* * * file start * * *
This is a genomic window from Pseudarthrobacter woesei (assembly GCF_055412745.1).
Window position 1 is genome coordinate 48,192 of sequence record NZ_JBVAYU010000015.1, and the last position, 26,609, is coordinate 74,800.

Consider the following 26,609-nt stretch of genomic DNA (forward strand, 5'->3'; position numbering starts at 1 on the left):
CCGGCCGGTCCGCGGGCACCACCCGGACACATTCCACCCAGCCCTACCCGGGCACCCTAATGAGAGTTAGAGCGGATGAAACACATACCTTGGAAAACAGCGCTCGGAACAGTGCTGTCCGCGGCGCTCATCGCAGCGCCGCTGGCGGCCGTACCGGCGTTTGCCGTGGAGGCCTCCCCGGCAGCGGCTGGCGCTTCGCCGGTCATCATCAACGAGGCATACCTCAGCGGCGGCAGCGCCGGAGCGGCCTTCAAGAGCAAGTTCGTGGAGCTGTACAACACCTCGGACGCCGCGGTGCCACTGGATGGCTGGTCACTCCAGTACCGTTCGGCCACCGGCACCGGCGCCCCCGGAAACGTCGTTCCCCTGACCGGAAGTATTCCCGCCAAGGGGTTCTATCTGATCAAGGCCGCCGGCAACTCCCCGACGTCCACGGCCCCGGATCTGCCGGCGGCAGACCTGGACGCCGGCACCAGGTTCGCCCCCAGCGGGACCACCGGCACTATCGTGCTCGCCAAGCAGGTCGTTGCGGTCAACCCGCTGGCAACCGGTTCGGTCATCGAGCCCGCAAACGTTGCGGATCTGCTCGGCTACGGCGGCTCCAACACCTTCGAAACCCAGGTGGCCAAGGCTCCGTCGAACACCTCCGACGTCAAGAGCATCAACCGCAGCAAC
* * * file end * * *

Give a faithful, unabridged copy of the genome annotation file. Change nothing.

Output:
This is a genomic window from Pseudarthrobacter woesei (assembly GCF_055412745.1).
Window position 1 is genome coordinate 48,192 of sequence record NZ_JBVAYU010000015.1, and the last position, 26,609, is coordinate 74,800.

Consider the following 26,609-nt stretch of genomic DNA (forward strand, 5'->3'; position numbering starts at 1 on the left):
CCGGCCGGTCCGCGGGCACCACCCGGACACATTCCACCCAGCCCTACCCGGGCACCCTAATGAGAGTTAGAGCGGATGAAACACATACCTTGGAAAACAGCGCTCGGAACAGTGCTGTCCGCGGCGCTCATCGCAGCGCCGCTGGCGGCCGTACCGGCGTTTGCCGTGGAGGCCTCCCCGGCAGCGGCTGGCGCTTCGCCGGTCATCATCAACGAGGCATACCTCAGCGGCGGCAGCGCCGGAGCGGCCTTCAAGAGCAAGTTCGTGGAGCTGTACAACACCTCGGACGCCGCGGTGCCACTGGATGGCTGGTCACTCCAGTACCGTTCGGCCACCGGCACCGGCGCCCCCGGAAACGTCGTTCCCCTGACCGGAAGTATTCCCGCCAAGGGGTTCTATCTGATCAAGGCCGCCGGCAACTCCCCGACGTCCACGGCCCCGGATCTGCCGGCGGCAGACCTGGACGCCGGCACCAGGTTCGCCCCCAGCGGGACCACCGGCACTATCGTGCTCGCCAAGCAGGTCGTTGCGGTCAACCCGCTGGCAACCGGTTCGGTCATCGAGCCCGCAAACGTTGCGGATCTGCTCGGCTACGGCGGCTCCAACACCTTCGAAACCCAGGTGGCCAAGGCTCCGTCGAACACCTCCGACGTCAAGAGCATCAACCGCAGCAAC